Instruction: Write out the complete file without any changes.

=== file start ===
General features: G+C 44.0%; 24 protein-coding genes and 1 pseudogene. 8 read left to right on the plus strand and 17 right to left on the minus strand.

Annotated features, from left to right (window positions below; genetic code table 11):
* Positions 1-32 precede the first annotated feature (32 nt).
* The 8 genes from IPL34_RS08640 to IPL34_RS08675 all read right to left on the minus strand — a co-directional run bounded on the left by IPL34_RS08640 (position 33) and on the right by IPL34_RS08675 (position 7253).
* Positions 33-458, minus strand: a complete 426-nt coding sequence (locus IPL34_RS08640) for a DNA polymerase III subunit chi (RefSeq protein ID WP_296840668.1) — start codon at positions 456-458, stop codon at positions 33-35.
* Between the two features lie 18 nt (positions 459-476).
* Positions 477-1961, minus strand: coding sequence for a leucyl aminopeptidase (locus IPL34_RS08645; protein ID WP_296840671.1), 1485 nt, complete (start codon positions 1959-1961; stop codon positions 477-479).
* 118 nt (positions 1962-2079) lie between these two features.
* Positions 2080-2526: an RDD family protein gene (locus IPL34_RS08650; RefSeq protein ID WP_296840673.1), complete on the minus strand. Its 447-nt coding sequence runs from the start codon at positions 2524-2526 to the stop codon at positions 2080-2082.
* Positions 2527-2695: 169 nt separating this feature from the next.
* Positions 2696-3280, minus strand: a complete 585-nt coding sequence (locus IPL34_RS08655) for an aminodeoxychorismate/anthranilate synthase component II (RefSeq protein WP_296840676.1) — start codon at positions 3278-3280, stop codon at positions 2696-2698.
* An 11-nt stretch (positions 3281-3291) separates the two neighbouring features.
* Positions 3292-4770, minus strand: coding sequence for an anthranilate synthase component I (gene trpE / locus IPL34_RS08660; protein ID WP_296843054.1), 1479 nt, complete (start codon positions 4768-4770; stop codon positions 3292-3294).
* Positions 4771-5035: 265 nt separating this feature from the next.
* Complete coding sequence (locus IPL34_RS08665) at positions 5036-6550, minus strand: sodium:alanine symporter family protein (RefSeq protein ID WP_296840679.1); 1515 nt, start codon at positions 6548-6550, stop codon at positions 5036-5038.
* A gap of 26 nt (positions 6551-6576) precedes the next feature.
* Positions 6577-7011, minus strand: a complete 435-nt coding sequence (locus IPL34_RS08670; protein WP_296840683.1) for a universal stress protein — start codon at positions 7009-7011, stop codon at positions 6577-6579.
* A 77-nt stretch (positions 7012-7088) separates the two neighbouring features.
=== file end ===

General features: G+C 44.0%; 24 protein-coding genes and 1 pseudogene. 8 read left to right on the plus strand and 17 right to left on the minus strand.

Annotated features, from left to right (window positions below; genetic code table 11):
* Positions 1-32 precede the first annotated feature (32 nt).
* The 8 genes from IPL34_RS08640 to IPL34_RS08675 all read right to left on the minus strand — a co-directional run bounded on the left by IPL34_RS08640 (position 33) and on the right by IPL34_RS08675 (position 7253).
* Positions 33-458, minus strand: a complete 426-nt coding sequence (locus IPL34_RS08640) for a DNA polymerase III subunit chi (RefSeq protein ID WP_296840668.1) — start codon at positions 456-458, stop codon at positions 33-35.
* Between the two features lie 18 nt (positions 459-476).
* Positions 477-1961, minus strand: coding sequence for a leucyl aminopeptidase (locus IPL34_RS08645; protein ID WP_296840671.1), 1485 nt, complete (start codon positions 1959-1961; stop codon positions 477-479).
* 118 nt (positions 1962-2079) lie between these two features.
* Positions 2080-2526: an RDD family protein gene (locus IPL34_RS08650; RefSeq protein ID WP_296840673.1), complete on the minus strand. Its 447-nt coding sequence runs from the start codon at positions 2524-2526 to the stop codon at positions 2080-2082.
* Positions 2527-2695: 169 nt separating this feature from the next.
* Positions 2696-3280, minus strand: a complete 585-nt coding sequence (locus IPL34_RS08655) for an aminodeoxychorismate/anthranilate synthase component II (RefSeq protein WP_296840676.1) — start codon at positions 3278-3280, stop codon at positions 2696-2698.
* An 11-nt stretch (positions 3281-3291) separates the two neighbouring features.
* Positions 3292-4770, minus strand: coding sequence for an anthranilate synthase component I (gene trpE / locus IPL34_RS08660; protein ID WP_296843054.1), 1479 nt, complete (start codon positions 4768-4770; stop codon positions 3292-3294).
* Positions 4771-5035: 265 nt separating this feature from the next.
* Complete coding sequence (locus IPL34_RS08665) at positions 5036-6550, minus strand: sodium:alanine symporter family protein (RefSeq protein ID WP_296840679.1); 1515 nt, start codon at positions 6548-6550, stop codon at positions 5036-5038.
* A gap of 26 nt (positions 6551-6576) precedes the next feature.
* Positions 6577-7011, minus strand: a complete 435-nt coding sequence (locus IPL34_RS08670; protein WP_296840683.1) for a universal stress protein — start codon at positions 7009-7011, stop codon at positions 6577-6579.
* A 77-nt stretch (positions 7012-7088) separates the two neighbouring features.